There is nothing improper in the means that Obamacare deploys. Laws may properly regulate both actions and inactions, and in any event, Obamacare does not regulate pure inaction. It regulates freeloading. Breathing is an action, and so is going to an emergency room on taxpayers' nickel when you have trouble breathing.

Nor is there anything improper about requiring people to buy or obtain a private product. In 1792, George Washington signed into law a militia act that did just that, obliging Americans to equip themselves with muskets, bayonets, cartridges, the works.

Strictly speaking, Obamacare does not mandate the purchase of insurance. It says that those who remain uninsured must pay a tax. Vinson says this mandate cannot be upheld under Congress' sweeping tax powers. Wrong again. A basic purpose of the founders was to create sweeping federal tax power, power that was emphatically reinforced by the 1913 Income Tax Amendment.

If Congress can tax me, and can use my tax dollars to buy a health insurance policy for me, why can't it tell me to get a policy myself (or pay extra taxes)? Vinson offers no cogent answer to this basic logical point.

He also mangles American history and constitutional structure. In a clumsy wave to today's "tea party" groups, he rhetorically asks whether Americans who fought a tax on imported tea in the 1770s would have authorized Congress in the 1780s to mandate tea purchases. Huh?

Surely Congress was authorized to do the very thing that Parliament could not — tax imported tea. Congress could do so precisely because Congress, unlike Parliament (and unlike Vinson) is elected by voters who can vote the bums out if they do not like the taxes. The rallying cry of the American Revolution was not "No Taxation!" but "No Taxation Without Representation!" Congress represents voters, so it can tax voters, or impose mandates on voters, regarding tea or militia service — or insurance policies.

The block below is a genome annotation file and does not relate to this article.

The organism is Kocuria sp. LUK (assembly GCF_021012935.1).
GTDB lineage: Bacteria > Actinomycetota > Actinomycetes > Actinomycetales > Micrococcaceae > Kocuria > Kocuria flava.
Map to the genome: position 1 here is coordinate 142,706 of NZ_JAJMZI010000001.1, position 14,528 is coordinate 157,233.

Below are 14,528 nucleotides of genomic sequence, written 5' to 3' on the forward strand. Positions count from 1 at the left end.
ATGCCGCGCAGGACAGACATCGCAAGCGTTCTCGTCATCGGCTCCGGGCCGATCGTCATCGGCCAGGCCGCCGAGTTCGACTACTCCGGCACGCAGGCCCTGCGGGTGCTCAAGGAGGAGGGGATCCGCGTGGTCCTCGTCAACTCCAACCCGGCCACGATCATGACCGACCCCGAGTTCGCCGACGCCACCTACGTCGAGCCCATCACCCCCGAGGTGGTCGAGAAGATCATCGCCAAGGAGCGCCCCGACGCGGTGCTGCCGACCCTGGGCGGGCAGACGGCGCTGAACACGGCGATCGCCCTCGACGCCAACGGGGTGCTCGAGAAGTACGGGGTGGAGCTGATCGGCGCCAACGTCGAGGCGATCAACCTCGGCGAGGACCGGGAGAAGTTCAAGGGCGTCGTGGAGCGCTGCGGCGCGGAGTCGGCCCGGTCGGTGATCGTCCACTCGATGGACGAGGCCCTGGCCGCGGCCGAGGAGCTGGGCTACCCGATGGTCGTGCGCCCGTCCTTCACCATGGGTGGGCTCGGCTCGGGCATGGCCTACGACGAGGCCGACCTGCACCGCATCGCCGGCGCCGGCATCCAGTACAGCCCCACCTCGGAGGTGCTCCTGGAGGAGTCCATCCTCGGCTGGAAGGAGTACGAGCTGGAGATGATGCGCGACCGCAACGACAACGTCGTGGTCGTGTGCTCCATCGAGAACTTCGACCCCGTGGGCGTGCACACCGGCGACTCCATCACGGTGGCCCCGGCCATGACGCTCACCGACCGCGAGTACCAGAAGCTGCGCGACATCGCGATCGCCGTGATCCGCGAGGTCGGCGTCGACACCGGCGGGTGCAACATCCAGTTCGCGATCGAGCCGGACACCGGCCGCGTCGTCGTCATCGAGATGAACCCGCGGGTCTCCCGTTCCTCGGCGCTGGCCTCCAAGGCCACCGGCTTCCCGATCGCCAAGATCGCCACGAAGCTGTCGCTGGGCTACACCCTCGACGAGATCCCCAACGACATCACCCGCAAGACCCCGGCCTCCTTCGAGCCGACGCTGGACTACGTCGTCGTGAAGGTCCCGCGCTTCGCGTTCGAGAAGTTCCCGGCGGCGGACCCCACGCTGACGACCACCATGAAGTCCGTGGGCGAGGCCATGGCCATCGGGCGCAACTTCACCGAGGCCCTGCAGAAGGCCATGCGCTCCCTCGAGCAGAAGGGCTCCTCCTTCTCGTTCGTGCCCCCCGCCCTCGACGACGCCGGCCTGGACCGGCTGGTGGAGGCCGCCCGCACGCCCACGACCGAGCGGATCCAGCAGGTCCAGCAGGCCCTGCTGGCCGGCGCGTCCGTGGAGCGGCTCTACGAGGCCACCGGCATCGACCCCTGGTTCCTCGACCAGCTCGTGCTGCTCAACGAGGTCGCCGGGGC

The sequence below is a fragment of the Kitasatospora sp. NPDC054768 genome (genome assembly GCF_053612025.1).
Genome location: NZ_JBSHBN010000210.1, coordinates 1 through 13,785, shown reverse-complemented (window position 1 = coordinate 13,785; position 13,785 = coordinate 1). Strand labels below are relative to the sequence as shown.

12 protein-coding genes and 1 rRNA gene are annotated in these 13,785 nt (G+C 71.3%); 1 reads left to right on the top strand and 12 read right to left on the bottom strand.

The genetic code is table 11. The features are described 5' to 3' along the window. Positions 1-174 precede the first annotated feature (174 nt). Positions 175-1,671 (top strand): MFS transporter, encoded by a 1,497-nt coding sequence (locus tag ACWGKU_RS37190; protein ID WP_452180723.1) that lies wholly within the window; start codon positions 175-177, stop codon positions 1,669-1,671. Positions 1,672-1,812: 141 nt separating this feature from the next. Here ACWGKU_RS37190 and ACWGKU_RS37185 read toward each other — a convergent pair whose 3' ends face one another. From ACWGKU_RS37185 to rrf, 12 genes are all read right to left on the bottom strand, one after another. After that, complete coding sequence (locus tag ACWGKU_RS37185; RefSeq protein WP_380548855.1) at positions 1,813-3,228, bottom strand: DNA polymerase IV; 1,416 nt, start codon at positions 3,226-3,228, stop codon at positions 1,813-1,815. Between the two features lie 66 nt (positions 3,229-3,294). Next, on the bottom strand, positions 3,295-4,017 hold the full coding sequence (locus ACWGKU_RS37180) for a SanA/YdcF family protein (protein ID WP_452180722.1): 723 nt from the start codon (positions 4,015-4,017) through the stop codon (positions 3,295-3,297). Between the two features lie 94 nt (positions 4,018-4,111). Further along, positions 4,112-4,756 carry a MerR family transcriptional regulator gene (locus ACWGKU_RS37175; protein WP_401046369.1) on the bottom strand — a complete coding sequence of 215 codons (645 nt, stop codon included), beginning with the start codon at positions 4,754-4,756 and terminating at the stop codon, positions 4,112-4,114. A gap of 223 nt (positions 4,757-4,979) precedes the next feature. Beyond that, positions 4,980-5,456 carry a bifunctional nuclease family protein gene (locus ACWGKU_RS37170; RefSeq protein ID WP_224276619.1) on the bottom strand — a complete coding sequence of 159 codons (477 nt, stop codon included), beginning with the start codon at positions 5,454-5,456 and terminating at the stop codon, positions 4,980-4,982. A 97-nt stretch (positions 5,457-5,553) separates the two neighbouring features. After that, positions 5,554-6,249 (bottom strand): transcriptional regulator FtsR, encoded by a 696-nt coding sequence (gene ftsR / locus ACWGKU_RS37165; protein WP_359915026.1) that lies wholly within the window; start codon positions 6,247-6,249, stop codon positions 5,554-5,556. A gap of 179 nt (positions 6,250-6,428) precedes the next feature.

In the interest of full disclosure, I should note that acting Solicitor Gen. Neal Katyal, who will defend Obamacare in the appellate courts, is a former student of mine. But my views today have nothing to do with him, and everything to do with constitutional first principles.

Obamacare's opponents are free to vote for politicians who will repeal it. They should not use seats on lower courts to distort the Constitution, disregard applicable precedents and disrespect a duly elected Congress, which gave Americans in early 2010 exactly what the winning party platform promised in November 2008.

In 1857, another judge named Roger distorted the Constitution, disregarded precedent, disrespected Congress and proclaimed that the basic platform of one of America's two major political parties was unconstitutional. The case was Dred Scott vs. Sanford, involving a slave who sued for his freedom because he had lived with his master in places where Congress had banned slavery. In an opinion by Chief Justice Roger Taney, the court not only ruled against Scott, saying that even free blacks were not citizens and therefore had no right to sue; it also declared the Missouri Compromise, which had outlawed slavery in Northern territories, unconstitutional.

History has not been kind to that judge. Roger Vinson, meet Roger Taney.

Akhil Reed Amar is a professor at Yale Law School and the author of "America's Constitution: A Biography."

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To: Dale Baker who wrote (20764)2/18/2011 3:39:04 PM
From: Skywatcher
1 Recommendation   of 20773
 
alternet.org